I’ve been spending far too much time consuming empty scraps of webpages lately and far too little on books and media that matter to me, not to mention this book I’ve been trying to write. I’ve decided to start one of those regimes called an “information diet” – a misnomer, because most literal diets don’t work, but this figurative one might.
My initial rules
- Purge my Pocket account, keeping only articles related to work and writing, and those of intense interest. Pocket articles are normally synced to my ereader and my phone, as well as available on my laptop.
- “Pocket Zero”: Only add more articles to Pocket when I’ve emptied the current batch.
- Create a “tbr” tag on Pinboard for articles I think I’ll really want to read later. Come back and see if I do.
- Stop skimming RSS feeds (more than 90 minutes a day). Take The Old Reader out of my browser menu.
- Stop surfing new book listings. Take them out of the browser menu too.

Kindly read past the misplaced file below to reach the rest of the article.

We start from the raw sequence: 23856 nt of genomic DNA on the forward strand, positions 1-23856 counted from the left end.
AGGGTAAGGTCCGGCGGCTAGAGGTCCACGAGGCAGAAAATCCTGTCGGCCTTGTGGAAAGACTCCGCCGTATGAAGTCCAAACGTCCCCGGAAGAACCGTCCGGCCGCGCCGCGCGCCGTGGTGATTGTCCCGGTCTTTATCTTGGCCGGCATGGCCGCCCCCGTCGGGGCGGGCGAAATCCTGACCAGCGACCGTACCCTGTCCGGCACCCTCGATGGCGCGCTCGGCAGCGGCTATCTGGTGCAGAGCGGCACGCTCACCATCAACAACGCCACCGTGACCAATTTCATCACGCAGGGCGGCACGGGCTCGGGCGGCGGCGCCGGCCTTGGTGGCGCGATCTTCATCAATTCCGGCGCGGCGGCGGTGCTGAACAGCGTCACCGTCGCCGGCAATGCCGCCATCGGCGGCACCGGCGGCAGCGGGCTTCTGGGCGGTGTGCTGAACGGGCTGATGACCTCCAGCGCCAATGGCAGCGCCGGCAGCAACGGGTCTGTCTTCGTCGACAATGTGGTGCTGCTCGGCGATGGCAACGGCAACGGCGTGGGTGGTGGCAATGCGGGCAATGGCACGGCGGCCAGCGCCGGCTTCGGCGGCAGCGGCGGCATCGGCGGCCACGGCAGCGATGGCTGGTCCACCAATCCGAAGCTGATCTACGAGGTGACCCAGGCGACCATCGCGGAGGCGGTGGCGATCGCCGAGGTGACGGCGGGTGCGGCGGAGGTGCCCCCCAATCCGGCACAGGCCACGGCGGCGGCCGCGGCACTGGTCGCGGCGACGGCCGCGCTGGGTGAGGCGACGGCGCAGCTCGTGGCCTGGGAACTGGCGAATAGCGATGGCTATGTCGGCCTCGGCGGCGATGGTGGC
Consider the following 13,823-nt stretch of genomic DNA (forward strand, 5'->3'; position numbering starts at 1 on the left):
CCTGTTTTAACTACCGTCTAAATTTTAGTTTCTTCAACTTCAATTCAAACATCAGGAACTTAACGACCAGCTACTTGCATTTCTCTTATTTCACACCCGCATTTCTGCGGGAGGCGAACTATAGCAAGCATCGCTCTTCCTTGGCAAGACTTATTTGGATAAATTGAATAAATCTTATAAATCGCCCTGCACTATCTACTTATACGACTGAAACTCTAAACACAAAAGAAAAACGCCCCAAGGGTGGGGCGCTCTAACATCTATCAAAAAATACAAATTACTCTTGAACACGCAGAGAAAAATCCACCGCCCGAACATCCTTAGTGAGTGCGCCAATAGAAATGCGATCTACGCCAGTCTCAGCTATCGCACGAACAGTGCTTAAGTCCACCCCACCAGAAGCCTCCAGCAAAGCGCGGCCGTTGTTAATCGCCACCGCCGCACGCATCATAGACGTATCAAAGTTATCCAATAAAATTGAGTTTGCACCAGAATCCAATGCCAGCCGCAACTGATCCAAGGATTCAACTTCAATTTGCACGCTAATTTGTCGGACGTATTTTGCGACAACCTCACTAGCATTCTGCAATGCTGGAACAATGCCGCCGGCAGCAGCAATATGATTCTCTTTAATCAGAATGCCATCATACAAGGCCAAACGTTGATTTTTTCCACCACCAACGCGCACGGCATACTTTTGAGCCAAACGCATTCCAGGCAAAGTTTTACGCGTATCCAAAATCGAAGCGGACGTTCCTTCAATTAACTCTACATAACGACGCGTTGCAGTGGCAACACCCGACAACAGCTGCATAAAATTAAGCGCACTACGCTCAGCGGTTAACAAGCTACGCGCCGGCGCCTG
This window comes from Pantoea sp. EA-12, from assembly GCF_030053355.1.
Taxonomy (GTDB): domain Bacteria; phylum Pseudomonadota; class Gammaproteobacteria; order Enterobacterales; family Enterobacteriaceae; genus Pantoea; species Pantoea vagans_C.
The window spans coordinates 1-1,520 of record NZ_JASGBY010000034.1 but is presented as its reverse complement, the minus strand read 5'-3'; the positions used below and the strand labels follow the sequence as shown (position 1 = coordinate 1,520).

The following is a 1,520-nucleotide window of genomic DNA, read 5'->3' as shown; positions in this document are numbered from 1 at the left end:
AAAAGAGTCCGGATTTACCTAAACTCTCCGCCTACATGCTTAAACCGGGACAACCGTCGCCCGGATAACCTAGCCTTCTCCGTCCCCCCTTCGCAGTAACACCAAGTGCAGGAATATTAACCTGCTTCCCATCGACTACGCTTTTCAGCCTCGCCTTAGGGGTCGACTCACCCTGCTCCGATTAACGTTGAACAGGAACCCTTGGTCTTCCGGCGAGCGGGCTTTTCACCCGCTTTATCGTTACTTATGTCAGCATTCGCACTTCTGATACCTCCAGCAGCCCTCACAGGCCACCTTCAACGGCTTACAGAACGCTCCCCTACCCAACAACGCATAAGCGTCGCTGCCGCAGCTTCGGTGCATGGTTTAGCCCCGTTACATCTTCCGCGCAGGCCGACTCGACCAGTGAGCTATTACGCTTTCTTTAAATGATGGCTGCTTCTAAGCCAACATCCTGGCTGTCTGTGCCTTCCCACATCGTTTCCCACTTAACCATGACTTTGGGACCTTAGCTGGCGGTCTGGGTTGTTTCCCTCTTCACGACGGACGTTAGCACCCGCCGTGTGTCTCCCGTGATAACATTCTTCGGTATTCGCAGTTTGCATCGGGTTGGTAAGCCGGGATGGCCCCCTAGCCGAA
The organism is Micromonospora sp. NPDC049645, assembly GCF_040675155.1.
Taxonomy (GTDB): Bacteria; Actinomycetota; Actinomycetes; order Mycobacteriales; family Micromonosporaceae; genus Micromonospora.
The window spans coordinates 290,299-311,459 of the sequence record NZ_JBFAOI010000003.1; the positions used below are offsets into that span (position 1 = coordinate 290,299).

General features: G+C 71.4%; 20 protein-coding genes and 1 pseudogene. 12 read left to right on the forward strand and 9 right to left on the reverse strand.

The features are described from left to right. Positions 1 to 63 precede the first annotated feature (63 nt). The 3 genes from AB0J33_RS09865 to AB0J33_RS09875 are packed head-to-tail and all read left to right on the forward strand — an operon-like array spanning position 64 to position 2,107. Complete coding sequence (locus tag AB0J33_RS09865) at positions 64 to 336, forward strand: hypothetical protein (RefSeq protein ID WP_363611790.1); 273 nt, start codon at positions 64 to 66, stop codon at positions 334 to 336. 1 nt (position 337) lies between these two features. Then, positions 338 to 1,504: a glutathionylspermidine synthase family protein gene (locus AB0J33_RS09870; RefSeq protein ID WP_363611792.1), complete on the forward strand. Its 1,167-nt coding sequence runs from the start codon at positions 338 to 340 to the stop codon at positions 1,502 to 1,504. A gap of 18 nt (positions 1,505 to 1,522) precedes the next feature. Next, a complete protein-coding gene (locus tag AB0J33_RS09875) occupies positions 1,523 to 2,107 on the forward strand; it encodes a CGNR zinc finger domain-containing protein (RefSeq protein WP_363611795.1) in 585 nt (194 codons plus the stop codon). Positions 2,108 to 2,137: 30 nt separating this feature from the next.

- Delete my perpetual “emacs” keyword search in Twitter. Replace it with a select list of Emacs glitterati (for example, Sacha Chua).
- Postpone starting any games that will consume a lot of time, no matter how fun they look. Examples: Hadean Lands, Dwarf Fortress.
My initial results
In my first Pocket purge, I managed to reduce the number of articles in Pocket by 90%, from around 2000 articles to around 180 (step 1). I also completed steps 2-7.
Thus, I was able to carry out every step of my plan, but it has only been a couple of days. We’ll see whether my new regime is nourishing enough that I don’t enter into that kind of counterproductive databinge/purge/binge cycle.
There is always ever more interesting and useful information than you can access. Where you stop is arbitrary.
For the (akashic) record, I started trying to quit caffeine this morning. Who knows? Perhaps the two efforts will potentiate each other.
Photo by Jorge Franganillo (Flickr: Information overload) [CC BY 2.0 (http://creativecommons.org/licenses/by/2.0)], via Wikimedia Commons